Feeling Stuck? Ideation Is a Path Forward

Ideation is the act of forming ideas. Ideation isn’t satisfied with ideas alone. Its main purpose is to move ideas from conception to implementation.

Feeling Stuck? Ideation is a Path Forward

Ideation is the act of forming ideas. Ideation isn’t satisfied with ideas alone. Its main purpose is to move ideas from conception to implementation. It seeks to create clarity and a pathway for actualization. It also cares enough to invest time and resources necessary to implement well. Ideation may embrace lean, but it doesn’t compromise mission.

Ideation can be both exciting and scary. It can stay surface and non-threatening or it can challenge us to question whether it’s even worth it. Ideation can provide life-shaping insights that change our future trajectory or sober us with reality that kills the “brilliant” idea we once thought we had.

Are you ready for this?

I want to believe you are since you’re still reading this!

While there is no perfect way to ideate, the following is a helpful process that we’ve used and refined over the years while working with numerous brands in multiple industries that were committed to moving their ideas to execution. Please feel free to take some or all of the process/principles to create momentum around your ideas.

  1. Frame the Challenge – Taking time to articulate, document and frame what the challenge you’re seeking to solve for is foundational but often overlooked. Jumping to a solution before understanding the context of the problem is premature. Ask yourself questions like “What is the real problem we’re trying to solve?” or “What is the real job to be done?”
  2. See the Unseen – All of us are driven by presuppositions and assumptions about our ideas. It is important to take time to identify some of these before working toward solutions. One of the ways to uncover biases may be to bring in others who think well, but don’t work in our space day to day. Allow them to ask “basic” clarifying questions about your mission and business model. You may also want to proactively go to events outside of your industry to see how others solve problems.
  3. Diverge Away – The main goal of this element in our process is to generate lots of diverging ideas. Yes, go ahead and write down all of the crazy thoughts you and your team have on potential solutions. Make it a rule at this point to never say “no” to any idea. Keep the time limited and go at it!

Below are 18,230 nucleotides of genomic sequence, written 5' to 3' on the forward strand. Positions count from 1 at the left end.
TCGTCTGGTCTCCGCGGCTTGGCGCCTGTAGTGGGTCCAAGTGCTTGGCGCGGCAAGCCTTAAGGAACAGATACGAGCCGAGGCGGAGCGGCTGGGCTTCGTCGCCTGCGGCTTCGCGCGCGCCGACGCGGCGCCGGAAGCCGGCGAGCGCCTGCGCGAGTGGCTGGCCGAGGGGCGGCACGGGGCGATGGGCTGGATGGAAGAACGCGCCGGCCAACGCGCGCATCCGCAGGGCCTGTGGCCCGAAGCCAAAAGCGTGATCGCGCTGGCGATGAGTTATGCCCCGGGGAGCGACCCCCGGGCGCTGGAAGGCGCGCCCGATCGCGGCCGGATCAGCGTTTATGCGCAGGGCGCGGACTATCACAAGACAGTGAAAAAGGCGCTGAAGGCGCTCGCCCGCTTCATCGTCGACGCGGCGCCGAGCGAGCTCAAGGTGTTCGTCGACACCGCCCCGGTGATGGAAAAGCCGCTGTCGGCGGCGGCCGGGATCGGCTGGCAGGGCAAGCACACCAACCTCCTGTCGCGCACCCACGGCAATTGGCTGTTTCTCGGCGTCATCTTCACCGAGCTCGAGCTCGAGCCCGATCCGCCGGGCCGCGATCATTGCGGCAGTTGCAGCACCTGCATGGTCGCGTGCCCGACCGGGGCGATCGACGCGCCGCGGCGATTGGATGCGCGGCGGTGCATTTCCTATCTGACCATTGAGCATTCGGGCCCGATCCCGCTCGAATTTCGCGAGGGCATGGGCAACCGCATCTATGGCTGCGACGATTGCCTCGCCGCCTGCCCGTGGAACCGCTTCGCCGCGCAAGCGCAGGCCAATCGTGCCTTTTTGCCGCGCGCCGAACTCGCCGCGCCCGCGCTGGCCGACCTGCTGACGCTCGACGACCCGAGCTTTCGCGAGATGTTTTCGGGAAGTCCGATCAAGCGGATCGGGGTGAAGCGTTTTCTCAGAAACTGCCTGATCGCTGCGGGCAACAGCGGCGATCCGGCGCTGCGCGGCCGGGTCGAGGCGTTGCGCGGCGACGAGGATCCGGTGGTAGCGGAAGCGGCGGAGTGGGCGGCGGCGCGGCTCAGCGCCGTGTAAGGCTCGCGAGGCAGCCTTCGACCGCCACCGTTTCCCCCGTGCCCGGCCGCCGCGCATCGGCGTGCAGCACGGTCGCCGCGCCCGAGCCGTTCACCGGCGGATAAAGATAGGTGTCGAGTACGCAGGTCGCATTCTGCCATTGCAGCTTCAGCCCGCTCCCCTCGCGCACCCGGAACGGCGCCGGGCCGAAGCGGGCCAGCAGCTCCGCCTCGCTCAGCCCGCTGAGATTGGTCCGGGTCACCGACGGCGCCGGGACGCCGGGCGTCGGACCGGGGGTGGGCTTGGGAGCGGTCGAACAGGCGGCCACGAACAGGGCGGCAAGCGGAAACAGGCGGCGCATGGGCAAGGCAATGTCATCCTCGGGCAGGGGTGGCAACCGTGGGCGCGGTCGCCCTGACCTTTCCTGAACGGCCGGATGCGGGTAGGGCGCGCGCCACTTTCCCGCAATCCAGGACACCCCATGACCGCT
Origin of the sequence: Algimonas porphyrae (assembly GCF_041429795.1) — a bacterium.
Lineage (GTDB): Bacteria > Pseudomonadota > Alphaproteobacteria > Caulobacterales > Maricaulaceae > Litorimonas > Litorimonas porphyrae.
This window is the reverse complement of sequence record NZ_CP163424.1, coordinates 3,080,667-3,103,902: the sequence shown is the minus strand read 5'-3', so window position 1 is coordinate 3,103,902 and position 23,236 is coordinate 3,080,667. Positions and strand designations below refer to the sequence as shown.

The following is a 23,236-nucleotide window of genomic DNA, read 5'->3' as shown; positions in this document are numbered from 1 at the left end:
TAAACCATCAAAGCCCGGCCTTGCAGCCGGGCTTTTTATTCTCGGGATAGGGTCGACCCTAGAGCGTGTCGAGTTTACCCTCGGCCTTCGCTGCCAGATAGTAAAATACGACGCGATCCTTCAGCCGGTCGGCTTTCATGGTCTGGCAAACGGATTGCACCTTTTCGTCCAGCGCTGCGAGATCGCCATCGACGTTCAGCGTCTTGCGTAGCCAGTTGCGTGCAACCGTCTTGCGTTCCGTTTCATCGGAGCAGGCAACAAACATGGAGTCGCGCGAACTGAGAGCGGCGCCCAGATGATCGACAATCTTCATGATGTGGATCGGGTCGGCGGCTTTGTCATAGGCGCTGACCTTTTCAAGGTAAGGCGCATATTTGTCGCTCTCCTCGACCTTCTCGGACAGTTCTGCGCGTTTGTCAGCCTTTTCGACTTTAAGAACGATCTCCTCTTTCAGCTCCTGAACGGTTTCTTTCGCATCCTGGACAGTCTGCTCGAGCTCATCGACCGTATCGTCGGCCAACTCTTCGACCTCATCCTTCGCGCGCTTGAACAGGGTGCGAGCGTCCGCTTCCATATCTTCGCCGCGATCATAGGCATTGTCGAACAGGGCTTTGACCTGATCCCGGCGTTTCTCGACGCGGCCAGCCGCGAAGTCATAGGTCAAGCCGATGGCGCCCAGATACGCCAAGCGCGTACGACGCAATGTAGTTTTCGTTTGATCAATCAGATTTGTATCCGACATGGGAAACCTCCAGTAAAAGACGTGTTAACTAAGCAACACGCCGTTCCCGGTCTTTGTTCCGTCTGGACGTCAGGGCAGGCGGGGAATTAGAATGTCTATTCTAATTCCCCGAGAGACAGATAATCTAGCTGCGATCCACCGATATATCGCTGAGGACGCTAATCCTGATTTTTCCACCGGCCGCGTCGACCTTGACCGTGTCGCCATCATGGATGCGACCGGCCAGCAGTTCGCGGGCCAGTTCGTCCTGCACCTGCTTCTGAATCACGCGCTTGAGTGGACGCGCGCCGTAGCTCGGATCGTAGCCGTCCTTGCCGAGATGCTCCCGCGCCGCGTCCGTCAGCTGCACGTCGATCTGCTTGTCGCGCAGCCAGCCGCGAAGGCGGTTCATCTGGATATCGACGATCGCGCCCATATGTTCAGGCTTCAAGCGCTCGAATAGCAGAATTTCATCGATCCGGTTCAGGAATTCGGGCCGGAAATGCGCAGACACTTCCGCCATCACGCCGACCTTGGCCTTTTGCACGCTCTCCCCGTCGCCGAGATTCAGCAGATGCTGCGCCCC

4. Converge – Once you and your team have a ton of ideas, it’s time to converge through design thinking. The main objectives are to (1) identify common threads of thinking, (2) build upon each other’s ideas with clarify questions and/or by connecting existing ideas, and (3) vote as a team for one or two ideas that are desirable, feasible, and viable (i.e., Does it make business sense?).
  5. Prototype – One of the most practical ways to test out a solution is to prototype it. This doesn’t have to be an elaborate endeavor. Whether the prototype is digital, physical or done through role playing (e.g., customer experience), the main goal is to uncover new insights that often only come once a prototype is in place. A good prototype, whether done internally or with existing customers, will force idea refinement and iteration.
  6. Iterate Forward – Creating a culture committed to experimentation and iteration will continue to foster and accelerate innovation. It will take a few cycles to get a process going so stay patient and keep iterating forward.
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As you work through this or any other ideation process, I’d recommend that you find someone who can help facilitate this work and keep you on track to implementation. Investing time and resources in ideation can increase and accelerate innovation while keeping you focused on the mission of your business or organization.

Dream Big. Start Small. Keep Moving.

 

This article originally appeared here.

Charles Lee
Charles is the CEO and Chief Idea-Maker at Ideation, a brand innovation company that specializes in helping businesses and organizations build remarkable brands via innovative business design, organizational change architecture, brand integration, design, web and marketing services. He is also the author of Good Idea. Now What?: How to Move Ideas to Execution, a practical book designed to help people move ideas to implementation. Charles is regularly invited to speak to leading companies and organizations on topics such as creativity, innovation, idea-making and branding. Executive leaders from brands including Wells Fargo, Toyota, The White House, Catalyst, William Morris Endeavor, mun2, Council of Urban Professionals, Chick-fil-A and many others have benefited from having Charles present at their key events.